Methods of myopia control in children
Myopia (also called nearsightedness) is very common among both children and adults. And those myopic adults usually got this visual condition when they were young. So, myopia is really a prevailing phenomenon among kids living in modern times. Typically, many children experience progressive myopia as they grow. This visual refractive error makes them difficult to see distant objects clearly during school study as well as daily life. While it is relatively easy to “correct” this vision problem via Rx eyewear, some people are trying to find out a way to control its progression.
Wearing RGP lenses may control myopia
Currently, lots of eye doctors and researchers are carrying out research on myopia in order to find some strategies for solving this problem. For instance, some studies show that wearing rigid gas permeable (RGP or GP) contact lenses can control myopia, because RGP lenses would act as a splint to fortify the front of the eye. The Contact Lens and Myopia Progression (CLAMP) study in 2004, funded by the National Eye Institute, confirmed the above conclusion. Some studies also show that GP lens wearers have less myopia progression, but it may be temporary because eye growth can not be stopped by GP lenses.
The degree of progression control is still not sure
Another difficulty of GP lenses is that practitioners can not be sure of the controlling degree that can be achieved by using GP lenses because myopia sometimes runs in families. It is no wonder that a kid becomes heavy myopic if there is high myopia in his or her family. In addition, a new study presented at the 2008 annual meeting of the Association for Research in Vision and Ophthalmology showed that there was no significant association between myopia progression and soft contact lenses or eyeglasses.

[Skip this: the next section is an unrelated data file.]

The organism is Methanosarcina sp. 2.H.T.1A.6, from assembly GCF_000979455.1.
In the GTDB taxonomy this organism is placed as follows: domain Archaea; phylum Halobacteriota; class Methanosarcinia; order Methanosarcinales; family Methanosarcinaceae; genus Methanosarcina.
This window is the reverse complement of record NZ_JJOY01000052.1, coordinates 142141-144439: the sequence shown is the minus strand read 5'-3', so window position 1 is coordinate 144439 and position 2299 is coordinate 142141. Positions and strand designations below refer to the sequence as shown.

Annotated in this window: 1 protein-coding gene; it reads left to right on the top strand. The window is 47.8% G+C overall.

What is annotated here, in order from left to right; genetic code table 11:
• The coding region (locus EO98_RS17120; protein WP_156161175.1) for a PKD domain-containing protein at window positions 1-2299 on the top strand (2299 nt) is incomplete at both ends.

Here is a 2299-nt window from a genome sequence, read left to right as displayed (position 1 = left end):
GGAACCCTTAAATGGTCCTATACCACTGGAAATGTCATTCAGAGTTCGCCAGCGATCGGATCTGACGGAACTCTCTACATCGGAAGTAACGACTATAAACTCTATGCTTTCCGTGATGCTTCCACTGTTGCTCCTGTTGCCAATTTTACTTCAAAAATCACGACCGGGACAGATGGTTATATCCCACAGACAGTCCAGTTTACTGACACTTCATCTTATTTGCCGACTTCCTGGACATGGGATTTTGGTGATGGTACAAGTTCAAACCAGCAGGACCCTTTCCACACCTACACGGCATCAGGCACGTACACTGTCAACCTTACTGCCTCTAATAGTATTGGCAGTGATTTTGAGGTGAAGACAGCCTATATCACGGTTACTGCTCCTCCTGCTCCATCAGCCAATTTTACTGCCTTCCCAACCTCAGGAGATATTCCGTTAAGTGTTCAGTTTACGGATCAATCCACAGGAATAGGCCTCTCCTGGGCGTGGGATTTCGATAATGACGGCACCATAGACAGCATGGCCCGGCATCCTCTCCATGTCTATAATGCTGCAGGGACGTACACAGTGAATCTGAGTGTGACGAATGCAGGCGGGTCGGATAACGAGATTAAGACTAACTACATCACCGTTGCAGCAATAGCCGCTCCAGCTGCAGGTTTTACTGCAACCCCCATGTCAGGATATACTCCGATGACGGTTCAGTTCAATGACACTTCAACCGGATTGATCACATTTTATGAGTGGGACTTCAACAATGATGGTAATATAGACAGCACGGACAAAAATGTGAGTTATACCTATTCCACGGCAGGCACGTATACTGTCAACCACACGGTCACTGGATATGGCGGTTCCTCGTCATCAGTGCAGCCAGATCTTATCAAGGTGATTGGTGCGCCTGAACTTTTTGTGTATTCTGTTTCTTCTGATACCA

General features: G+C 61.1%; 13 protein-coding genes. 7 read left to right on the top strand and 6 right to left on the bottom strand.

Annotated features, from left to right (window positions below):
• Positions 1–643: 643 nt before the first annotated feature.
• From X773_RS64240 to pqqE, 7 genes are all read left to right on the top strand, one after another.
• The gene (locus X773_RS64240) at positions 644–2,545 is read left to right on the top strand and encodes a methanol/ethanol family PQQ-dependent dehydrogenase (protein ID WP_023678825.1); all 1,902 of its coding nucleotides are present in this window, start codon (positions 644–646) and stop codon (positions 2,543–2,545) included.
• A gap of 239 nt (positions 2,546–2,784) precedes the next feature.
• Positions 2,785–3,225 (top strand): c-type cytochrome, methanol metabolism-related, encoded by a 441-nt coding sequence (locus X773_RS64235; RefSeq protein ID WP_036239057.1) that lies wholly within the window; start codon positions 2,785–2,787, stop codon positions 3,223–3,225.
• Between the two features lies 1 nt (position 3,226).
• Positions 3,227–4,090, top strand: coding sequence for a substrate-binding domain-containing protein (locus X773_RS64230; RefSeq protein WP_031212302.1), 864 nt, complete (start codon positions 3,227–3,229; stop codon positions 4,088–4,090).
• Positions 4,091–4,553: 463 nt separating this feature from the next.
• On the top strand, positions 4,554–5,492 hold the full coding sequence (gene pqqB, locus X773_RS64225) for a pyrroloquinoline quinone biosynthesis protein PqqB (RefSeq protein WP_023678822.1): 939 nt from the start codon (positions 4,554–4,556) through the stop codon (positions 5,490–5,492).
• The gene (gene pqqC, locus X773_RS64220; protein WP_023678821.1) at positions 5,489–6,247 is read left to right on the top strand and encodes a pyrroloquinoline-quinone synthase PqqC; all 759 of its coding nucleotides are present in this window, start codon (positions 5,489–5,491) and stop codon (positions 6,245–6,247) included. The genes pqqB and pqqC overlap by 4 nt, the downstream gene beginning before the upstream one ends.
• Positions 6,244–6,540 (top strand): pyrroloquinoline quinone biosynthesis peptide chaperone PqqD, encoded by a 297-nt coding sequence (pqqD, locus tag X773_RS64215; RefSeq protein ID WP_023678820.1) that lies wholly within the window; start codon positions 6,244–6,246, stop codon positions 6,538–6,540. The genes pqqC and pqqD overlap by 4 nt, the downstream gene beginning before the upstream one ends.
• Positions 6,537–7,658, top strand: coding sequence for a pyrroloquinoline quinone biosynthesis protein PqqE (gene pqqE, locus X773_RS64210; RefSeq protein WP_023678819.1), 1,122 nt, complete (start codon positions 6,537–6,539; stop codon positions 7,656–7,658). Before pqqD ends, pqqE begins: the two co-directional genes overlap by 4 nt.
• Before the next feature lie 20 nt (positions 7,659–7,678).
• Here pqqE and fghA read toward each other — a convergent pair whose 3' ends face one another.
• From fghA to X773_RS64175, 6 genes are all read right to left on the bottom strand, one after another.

Undercorrection is risky
Some eye doctors also have tried undercorrecting nearsightedness. In other words, they try to make a relative low prescription for a little kid. However, studies show that this strategy can actually increase the rate of myopia progression. One explanation of this risky condition is that with inadequate vision correction the kid still needs to squint and gets the eyes tired. Some other studies have found that progressive lenses can slow myopia progression significantly in the first year.
Corneal refractive therapy and corneal reshaping are possibly effective
Corneal Refractive Therapy (CRT) requires children or adults to wear special contact lenses overnight to reshape the cornea. In this way, it is amazing to see clearly the next day without wearing any lens, but this effect is not permanent. Another study named The Longitudinal Orthokeratology Research in Children (LORIC) shows that corneal reshaping can bring both controlling and corrective effects on childhood nearsightedness. The Corneal Reshaping and Yearly Observation of Nearsightedness (CRAYON) study has confirmed that corneal reshaping can indeed slow eye growth in myopic children after one year of treatment.
Two medication solutions
Atropine eye drops can slow down myopia progression by temporarily paralyzing the muscle inside the eye. Pirenzepine gel which is not FDA-approved can also reduce myopia progression. Both atropine and pirenzepine drugs may bring side effects.